Uranus spins on its side. With its spin axis pointing almost at right angles to those of all the other planets, the common explanation is that a proto-planet at least as large as the Earth crashed into the young planet, sending it spinning in this new direction.
Giant impacts like these were common events in the early solar system and help explain many other mysteries such as the origin of the Moon, as well as features of the exoplanets we see around distant stars.
Jacob’s team run supercomputer simulations with millions of particles to re-create and study these cataclysmic events.
In this talk, Jacob will focus on our recent work with Uranus and how this violent impact might also explain the planet’s extremely cold surface, strange magnetic field, and unusual satellite system.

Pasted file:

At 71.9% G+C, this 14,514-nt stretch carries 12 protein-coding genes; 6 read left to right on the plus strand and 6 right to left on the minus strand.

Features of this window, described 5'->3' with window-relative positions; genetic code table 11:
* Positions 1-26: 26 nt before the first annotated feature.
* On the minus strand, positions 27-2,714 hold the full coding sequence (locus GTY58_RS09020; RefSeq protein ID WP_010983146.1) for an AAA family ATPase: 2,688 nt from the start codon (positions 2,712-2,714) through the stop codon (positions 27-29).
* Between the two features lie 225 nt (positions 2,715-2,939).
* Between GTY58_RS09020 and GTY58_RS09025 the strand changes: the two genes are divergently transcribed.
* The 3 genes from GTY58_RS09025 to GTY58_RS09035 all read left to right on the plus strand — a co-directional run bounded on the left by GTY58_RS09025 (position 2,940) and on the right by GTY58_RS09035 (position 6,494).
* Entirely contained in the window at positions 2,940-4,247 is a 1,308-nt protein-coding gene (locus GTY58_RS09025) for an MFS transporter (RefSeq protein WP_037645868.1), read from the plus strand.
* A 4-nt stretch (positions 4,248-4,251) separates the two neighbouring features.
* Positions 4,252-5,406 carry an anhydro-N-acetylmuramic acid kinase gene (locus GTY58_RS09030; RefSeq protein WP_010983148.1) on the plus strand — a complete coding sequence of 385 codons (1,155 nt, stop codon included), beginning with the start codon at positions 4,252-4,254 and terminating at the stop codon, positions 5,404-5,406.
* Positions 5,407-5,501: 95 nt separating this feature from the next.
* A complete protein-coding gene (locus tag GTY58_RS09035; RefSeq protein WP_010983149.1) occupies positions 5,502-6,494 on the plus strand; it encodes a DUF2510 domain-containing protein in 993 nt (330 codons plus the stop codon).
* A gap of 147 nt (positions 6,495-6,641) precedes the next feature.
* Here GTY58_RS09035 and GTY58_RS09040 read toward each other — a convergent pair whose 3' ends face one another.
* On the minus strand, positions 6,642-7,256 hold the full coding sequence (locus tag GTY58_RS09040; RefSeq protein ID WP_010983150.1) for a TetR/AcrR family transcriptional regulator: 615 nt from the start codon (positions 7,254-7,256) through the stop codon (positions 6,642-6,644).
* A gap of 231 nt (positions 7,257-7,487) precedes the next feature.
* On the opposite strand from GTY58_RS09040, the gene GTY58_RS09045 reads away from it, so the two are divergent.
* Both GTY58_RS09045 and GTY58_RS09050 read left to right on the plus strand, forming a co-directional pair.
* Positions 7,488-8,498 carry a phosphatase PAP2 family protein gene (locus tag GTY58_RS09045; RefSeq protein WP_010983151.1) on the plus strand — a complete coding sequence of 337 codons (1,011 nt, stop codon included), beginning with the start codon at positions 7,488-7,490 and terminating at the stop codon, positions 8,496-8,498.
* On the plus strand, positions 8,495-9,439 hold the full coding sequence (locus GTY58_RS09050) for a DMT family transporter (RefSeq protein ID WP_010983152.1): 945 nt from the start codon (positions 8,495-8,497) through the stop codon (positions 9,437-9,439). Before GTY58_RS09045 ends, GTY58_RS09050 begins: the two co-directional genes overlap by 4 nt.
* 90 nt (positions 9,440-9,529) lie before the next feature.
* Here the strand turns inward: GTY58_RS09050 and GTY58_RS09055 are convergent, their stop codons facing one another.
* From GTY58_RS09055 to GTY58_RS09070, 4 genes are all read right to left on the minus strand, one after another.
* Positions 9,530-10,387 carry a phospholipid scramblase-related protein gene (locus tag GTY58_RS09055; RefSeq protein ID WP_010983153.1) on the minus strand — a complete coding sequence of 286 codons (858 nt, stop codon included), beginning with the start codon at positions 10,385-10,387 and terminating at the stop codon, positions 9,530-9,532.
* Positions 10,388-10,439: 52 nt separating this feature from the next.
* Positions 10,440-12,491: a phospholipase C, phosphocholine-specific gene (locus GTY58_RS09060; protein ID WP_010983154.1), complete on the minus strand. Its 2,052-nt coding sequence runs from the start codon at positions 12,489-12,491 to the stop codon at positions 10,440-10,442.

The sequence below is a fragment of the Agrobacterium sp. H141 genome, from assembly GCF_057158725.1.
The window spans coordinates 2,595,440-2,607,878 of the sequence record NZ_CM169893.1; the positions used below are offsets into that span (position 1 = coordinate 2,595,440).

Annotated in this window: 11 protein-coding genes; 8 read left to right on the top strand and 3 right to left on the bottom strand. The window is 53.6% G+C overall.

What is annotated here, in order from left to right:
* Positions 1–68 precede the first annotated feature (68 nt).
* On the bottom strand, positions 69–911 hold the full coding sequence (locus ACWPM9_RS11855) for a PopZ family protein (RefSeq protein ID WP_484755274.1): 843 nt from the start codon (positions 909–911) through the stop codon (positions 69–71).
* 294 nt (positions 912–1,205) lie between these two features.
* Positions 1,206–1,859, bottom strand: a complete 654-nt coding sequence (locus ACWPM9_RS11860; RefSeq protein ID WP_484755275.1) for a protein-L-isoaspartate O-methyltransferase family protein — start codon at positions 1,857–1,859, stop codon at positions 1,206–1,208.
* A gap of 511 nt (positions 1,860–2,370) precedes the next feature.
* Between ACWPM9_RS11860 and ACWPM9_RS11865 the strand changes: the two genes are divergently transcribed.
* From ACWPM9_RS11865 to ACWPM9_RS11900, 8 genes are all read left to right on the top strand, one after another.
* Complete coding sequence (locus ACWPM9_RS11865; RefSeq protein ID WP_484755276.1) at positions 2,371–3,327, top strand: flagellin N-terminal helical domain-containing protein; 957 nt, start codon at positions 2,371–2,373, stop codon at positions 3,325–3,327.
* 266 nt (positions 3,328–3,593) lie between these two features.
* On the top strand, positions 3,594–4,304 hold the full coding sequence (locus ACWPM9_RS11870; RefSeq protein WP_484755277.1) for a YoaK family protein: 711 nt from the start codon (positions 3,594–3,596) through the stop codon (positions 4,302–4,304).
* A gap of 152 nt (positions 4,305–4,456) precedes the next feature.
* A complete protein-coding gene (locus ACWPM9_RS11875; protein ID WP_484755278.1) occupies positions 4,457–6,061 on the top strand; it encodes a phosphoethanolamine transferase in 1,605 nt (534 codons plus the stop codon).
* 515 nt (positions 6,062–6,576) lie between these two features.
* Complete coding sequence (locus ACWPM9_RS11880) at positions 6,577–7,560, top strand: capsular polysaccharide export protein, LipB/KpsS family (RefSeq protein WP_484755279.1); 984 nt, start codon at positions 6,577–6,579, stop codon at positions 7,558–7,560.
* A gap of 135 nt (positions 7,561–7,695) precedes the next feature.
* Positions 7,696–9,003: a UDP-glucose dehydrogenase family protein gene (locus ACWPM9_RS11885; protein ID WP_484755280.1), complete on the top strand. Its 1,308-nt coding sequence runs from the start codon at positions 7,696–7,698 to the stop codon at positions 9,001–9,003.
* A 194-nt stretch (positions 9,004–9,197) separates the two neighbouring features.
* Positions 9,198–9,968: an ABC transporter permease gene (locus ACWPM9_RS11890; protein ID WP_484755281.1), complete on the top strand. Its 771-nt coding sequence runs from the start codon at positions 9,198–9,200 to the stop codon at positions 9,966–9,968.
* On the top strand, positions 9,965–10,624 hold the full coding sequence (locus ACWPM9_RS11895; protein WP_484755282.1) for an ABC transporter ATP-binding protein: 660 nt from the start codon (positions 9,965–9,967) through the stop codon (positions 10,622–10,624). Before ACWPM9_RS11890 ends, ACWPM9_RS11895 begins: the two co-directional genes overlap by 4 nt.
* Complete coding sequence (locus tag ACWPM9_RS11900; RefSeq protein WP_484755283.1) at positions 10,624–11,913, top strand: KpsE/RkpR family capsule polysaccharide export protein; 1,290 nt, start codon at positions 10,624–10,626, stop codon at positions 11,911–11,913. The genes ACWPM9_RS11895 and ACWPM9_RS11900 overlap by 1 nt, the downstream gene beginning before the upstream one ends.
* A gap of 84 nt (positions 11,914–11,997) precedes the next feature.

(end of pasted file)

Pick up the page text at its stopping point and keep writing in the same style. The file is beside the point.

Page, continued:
The top image is a mid-collision snapshot from a 100 million particle simulation of a grazing giant impact onto the young planet Uranus, and the animation shows another of these high resolution collisions in action.
The colours show the particles’ internal energy (similar to their temperature).
When Who Where
- Date: 20th October 2019,
- Time: 7pm.
- Speaker: Jacob Kegerreis.
- Venue: Will take place at the Cygnus Observatory (WWC Discovery Room).
Our speaker Jacob Kegerreis is researcher at Durham University and is a member of the Department of Physics and Institute for Computational Cosmology